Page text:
Industrial gas firm Linde and chemical firm Evonik Industries offer a fully integrated, holistic solution combining different technologies to extract hydrogen from natural gas pipeline networks. A real-scale demo plant at Linde’s plant in Germany is due to go on stream in 2021 to showcase this technology.
Currently there is growing interest in the prospect of using the existing natural gas infrastructure more extensively to transport hydrogen (H2) – green H2 in particular. Numerous initiatives have already been launched around the world in order to develop enabling technology concepts. Existing pipeline networks could be used to efficiently transport H2 over long distances and deliver it to end points along this infrastructure, where it could be fed into industrial applications or provide a source of energy.
Hydrogen is paving the way for climate-friendly forms of mobility. Fuel-cell vehicles such as transit buses, trains and heavy-duty trucks play to the strengths and future potential of hydrogen as a zero-emission fuel.
For this to happen, however, the hydrogen must be efficiently separated from the natural gas blend at the point of extraction.
Linde and Evonik Industries already offer a fully integrated, holistic solution that brings together various technologies to separate the H2. This solution combines pressure swing adsorption (PSA), a technology in which Linde has decades of experience, with “HISELECT powered by Evonik” membranes to deliver hydrogen at purity rates of up to 100%.
“This high-purity stream of hydrogen could then be delivered to fueling stations, for example, to power fuel-cell vehicles. But it’s not just a source of energy; it’s also a valuable feedstock especially for the chemicals industry,” explains Jürgen Nowicki, Executive Vice President of Linde and CEO of Linde Engineering. H2 is an important feedstock for various industrial production processes and is required in high volumes for these applications.
“We already have technologies on the market; technologies that are ready to use as soon as the market signals increased uptake for H2 blending into natural gas networks and the corresponding need for separation processes,” explains Nowicki. This offering also strengthens Linde’s position as a leading provider of hydrogen technologies and applications.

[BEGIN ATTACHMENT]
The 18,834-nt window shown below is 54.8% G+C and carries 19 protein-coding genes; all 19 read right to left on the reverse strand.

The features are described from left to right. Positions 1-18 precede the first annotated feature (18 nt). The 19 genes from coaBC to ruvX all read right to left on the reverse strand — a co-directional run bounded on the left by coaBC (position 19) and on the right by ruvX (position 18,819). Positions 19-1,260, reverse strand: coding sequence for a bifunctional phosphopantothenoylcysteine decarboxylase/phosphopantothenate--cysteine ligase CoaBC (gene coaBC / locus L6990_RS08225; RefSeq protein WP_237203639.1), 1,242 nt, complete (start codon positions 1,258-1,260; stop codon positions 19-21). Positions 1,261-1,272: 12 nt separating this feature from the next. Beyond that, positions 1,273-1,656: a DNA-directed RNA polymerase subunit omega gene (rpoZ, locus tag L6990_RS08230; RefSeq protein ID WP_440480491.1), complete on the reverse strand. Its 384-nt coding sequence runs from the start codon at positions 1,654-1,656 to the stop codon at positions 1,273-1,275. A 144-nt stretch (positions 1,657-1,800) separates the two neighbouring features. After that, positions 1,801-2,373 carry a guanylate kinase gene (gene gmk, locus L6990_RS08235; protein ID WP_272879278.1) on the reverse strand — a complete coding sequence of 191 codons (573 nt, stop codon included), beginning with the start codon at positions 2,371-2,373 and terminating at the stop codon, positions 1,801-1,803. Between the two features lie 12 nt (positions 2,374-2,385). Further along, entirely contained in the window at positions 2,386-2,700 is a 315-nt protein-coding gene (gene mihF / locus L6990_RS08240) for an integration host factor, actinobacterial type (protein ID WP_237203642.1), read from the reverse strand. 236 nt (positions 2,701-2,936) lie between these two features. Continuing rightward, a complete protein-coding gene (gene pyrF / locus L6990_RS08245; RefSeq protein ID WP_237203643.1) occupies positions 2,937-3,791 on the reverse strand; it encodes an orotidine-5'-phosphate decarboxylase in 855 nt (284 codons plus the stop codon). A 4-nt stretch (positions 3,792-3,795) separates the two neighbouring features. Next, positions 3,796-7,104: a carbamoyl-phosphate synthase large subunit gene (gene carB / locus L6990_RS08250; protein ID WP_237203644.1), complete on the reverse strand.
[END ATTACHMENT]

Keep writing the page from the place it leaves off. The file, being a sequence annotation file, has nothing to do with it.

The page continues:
A demo plant at the Linde Dormagen site in Germany will act as a showcase for the efficiency and cost effectiveness of this technology. “The economic viability of extracting hydrogen from the current natural gas infrastructure depends largely on the efficiency of the gas separation technology. Membrane selectivity is a key success factor,” explains Dr. Harald Schwager, Deputy Chairman of the Executive Board of Evonik. “We are the world’s only fully backward-integrated producer of gas separation membranes. Drawing on our many years of experience in polymer chemistry, we are able to adjust key membrane properties at material level, providing customers with a highly selective and robust separation technology.”
One of the first successful reference cases building on the collaboration between Linde and Evonik in the field of membrane-based gas separation was a helium processing plant in Mankota, Canada, which went on stream in 2016. The two separation processes – membrane and PSA technologies – were also combined in this facility. It was the first helium processing plant of its kind worldwide and now processes more than 250,000 standard cubic meters of raw gas per day to gain industrial-grade helium purity levels (99.999%). Following on from this success, Linde and Evonik expanded their collaboration, developing gas separation solutions for natural gas processing, synthesis gas applications and ammonia plants.
Evonik’s membranes open up a host of innovative opportunities, especially when combined with other technologies offered by Linde. “We continue to strengthen our position as a leading provider of all-inclusive separation packages by rounding out our offering with forward-looking solutions for separating H2 from natural gas streams,” concludes Nowicki.